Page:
Philip Hammond’s first Autumn Statement as Chancellor of the Exchequer has suggested there may be a deterioration in Britain’s economic prospects as the country goes through the process of leaving the European Union.
Hammond said that the UK would be forced to borrow more than previously forecast over the next four years, while growth levels are also expected to be lower between now and 2019.
The Office for Budget Responsibility now thinks the economy will grow by just 1.4% in 2017 in comparison with the 2.2% it had forecast last March.
The Chancellor also unveiled new housebuilding and homebuying programmes as well as extra investment in infrastructure in areas of high population growth.
There were fewer surprises than MPs had come to expect during George Osborne’s period in office, but Hammond did also announce further rises in the amount of money workers can earn before they pay tax as well as an increase in the new national living wage.
As expected, the Chancellor said that the government did not plan to make any changes to the current triple-lock protection on the state pension, which means payments rise every year by at least 2.5%. However, it remains to be seen whether the triple-lock will be maintained beyond the next general election, due in 2020.
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Hammond also announced he was launching a consultation into whether cold-calling by financial firms in relation to pension and other types of investment should be banned as part of a wider crackdown on pension-related fraud. No firm proposals have yet been put forward, however.
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New savings scheme
In recognition of the low interest rates that savers have faced for most of the past decade, Hammond said that the government would introduce a new three-year savings bond through its National Savings & Investments bank.
The bond, which should be great news for super-savvy savers who are looking to boost their returns, is likely to be introduced next April with an annual interest rate of around 2.2% -- comfortably above the typical yield on such an account. Deposits are expected to be limited to just £3,000, however.
Rise in tax-free allowance
The government has also committed to further rises in the tax-free personal allowance: this is due to go up to £11,500 in April 2017 and will increase further to £12,500 by 2020. Over the same period, the starting earnings for higher-rate tax will increase to £50,000.
Workers on low pay will also benefit from the fact that the national living wage will be lifted from the current £7.20 to £7.50 an hour from the start of the next financial year.
Mixed news for motorists
Hammond confirmed that the government would maintain the freeze on fuel duty for a seventh straight year in 2017, saving the typical driver £130 a year. But the Chancellor said that there would be a further increase in the tax imposed on motor and other types of insurance, such as home cover.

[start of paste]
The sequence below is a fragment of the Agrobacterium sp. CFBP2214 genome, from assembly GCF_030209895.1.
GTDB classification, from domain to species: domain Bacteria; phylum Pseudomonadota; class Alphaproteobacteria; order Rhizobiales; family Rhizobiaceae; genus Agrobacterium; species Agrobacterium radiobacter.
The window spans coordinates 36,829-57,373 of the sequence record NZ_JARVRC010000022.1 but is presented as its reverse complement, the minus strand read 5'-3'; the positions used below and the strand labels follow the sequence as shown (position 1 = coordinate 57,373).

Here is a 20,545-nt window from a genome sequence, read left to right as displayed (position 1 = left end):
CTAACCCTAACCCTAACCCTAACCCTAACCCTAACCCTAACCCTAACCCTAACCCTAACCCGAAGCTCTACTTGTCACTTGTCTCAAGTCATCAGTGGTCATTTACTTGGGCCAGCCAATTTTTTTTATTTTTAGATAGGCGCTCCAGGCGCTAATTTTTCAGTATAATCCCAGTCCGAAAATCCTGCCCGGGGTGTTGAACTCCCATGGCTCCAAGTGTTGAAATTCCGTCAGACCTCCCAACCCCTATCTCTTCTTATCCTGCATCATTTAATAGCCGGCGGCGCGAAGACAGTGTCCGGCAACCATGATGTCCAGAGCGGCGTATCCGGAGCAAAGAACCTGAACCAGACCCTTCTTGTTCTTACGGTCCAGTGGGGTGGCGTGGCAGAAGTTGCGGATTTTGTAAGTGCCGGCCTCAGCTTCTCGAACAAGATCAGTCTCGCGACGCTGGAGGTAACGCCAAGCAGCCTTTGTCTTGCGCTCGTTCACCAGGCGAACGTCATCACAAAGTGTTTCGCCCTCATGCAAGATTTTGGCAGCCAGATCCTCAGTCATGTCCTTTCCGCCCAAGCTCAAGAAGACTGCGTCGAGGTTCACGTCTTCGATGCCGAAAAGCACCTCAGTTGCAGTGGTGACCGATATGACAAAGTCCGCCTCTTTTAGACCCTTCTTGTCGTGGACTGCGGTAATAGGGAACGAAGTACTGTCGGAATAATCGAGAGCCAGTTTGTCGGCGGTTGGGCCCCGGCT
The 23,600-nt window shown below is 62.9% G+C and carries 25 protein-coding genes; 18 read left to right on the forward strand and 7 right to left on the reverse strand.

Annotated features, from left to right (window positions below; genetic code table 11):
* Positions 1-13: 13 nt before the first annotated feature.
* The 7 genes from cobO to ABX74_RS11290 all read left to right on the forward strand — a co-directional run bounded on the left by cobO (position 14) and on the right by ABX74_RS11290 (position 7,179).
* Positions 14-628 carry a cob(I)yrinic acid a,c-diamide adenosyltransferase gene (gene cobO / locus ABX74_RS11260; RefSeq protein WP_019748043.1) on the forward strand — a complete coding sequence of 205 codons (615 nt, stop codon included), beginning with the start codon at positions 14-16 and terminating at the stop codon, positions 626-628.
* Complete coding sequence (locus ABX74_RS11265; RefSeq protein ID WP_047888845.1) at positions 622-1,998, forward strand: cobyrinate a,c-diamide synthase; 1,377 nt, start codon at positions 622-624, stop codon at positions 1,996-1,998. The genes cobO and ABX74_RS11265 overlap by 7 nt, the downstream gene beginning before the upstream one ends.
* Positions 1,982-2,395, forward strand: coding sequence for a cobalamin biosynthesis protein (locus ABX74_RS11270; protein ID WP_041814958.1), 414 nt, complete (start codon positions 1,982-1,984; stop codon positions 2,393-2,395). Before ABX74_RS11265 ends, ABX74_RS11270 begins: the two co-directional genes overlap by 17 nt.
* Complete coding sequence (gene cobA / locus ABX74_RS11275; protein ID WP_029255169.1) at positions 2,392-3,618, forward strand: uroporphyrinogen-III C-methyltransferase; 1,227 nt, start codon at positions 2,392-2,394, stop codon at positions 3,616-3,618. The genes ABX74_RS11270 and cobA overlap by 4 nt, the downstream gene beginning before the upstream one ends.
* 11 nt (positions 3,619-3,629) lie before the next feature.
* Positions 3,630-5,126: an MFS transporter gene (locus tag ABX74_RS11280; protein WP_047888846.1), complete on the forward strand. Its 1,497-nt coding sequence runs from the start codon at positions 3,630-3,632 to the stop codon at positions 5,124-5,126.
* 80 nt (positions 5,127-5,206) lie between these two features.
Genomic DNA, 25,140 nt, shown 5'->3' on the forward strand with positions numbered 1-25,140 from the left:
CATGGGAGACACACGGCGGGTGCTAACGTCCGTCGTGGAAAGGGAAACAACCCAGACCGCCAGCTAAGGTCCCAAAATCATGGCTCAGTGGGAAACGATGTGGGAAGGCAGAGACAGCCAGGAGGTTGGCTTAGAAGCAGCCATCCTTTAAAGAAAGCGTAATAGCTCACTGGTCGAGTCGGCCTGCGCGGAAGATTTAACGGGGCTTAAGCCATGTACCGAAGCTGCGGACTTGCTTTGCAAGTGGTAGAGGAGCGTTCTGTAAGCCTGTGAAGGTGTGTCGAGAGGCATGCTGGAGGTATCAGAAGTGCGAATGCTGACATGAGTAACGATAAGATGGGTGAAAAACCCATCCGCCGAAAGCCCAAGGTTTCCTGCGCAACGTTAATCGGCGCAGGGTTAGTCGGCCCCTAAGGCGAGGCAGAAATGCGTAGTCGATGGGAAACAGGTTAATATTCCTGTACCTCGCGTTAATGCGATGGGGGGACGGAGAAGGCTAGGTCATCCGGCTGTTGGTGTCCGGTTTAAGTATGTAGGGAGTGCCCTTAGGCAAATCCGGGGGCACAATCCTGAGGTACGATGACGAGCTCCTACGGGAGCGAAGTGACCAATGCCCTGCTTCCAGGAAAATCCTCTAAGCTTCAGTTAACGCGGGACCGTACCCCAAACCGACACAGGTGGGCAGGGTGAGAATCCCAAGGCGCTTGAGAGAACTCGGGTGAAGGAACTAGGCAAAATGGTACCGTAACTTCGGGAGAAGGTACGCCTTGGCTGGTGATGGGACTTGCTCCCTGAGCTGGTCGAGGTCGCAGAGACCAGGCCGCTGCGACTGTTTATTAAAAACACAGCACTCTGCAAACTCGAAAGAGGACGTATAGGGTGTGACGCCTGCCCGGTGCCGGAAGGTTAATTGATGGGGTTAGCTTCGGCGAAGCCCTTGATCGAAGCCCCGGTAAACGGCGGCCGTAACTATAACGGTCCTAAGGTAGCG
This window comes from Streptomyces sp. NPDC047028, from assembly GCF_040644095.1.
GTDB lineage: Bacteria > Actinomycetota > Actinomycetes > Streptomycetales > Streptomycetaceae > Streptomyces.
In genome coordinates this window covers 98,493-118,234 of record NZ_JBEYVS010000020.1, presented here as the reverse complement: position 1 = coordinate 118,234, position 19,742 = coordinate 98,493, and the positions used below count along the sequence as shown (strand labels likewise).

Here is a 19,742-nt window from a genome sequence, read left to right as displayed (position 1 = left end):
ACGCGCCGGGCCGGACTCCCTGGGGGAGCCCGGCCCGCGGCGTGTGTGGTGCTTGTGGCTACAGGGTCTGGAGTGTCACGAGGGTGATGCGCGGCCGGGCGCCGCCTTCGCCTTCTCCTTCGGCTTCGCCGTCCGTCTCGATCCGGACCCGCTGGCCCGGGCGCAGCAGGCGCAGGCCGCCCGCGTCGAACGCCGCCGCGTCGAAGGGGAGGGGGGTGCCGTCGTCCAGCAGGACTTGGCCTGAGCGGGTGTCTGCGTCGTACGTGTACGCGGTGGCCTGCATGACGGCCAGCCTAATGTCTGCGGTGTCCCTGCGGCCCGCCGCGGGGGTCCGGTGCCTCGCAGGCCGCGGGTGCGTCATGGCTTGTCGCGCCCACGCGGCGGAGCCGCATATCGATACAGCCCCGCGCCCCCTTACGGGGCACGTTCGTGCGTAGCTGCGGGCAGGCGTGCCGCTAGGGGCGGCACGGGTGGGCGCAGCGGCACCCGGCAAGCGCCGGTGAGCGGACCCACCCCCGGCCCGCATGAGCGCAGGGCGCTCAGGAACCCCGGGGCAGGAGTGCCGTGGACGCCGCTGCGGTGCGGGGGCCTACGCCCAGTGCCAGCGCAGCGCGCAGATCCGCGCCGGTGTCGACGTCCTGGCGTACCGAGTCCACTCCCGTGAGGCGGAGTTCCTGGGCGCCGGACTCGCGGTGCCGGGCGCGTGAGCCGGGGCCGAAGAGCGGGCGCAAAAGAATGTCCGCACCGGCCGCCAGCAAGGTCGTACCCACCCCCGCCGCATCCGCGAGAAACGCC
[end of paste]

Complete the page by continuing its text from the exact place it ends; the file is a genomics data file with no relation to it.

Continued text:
Just over a year ago, the rate stood at 6%: it was raised last November to 9.5% and then to 10% last month. From June 2017, however, it will be 12%.
The Conservatives will also spend £220 million on dealing with traffic “pinch points” on the UK’s strategic road network – these are areas of particularly high congestion on Britain’s motorways and major A roads. This is part of a wider increase in spending on infrastructure, including a new capital injection into housebuilding.
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Ban on letting agents’ fees
The charges imposed on new tenants by letting agents are to be banned in a bid to help renters get a fairer deal. Such fees, which can run into the hundreds of pounds, are supposed to cover expenses such as credit checks and general admin. But campaigners have long claimed they are used simply to profiteer from people who have no option but to pay them.
Landlords’ groups have warned, however, that if such fees are passed on to landlords by the agents, the policy could simply lead to a rise in rental rates.
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Clampdown on salary-sacrifice schemes
Salary-sacrifice schemes involve employees getting certain benefits such as company cars in lieu of cash earnings. This typically means they pay less tax than if the money was paid as part of their normal salary.
From next April, however, some types of salary sacrifice will be phased out, although this will not apply to the more popular types of the scheme such as pension contributions or childcare.
The Chancellor also said that his first Autumn Statement would also be his last.
Hammond has decided to reform the way the government introduces tax changes. From next November, there will be an annual main Budget every autumn in which all the government’s major tax policies are revealed well in advance of the start of the subsequent financial year.
The March Budget will be replaced from 2018 with a Spring Statement – but this will simply be a review of the previous year’s economic forecasts, and will not be used to make policy changes.
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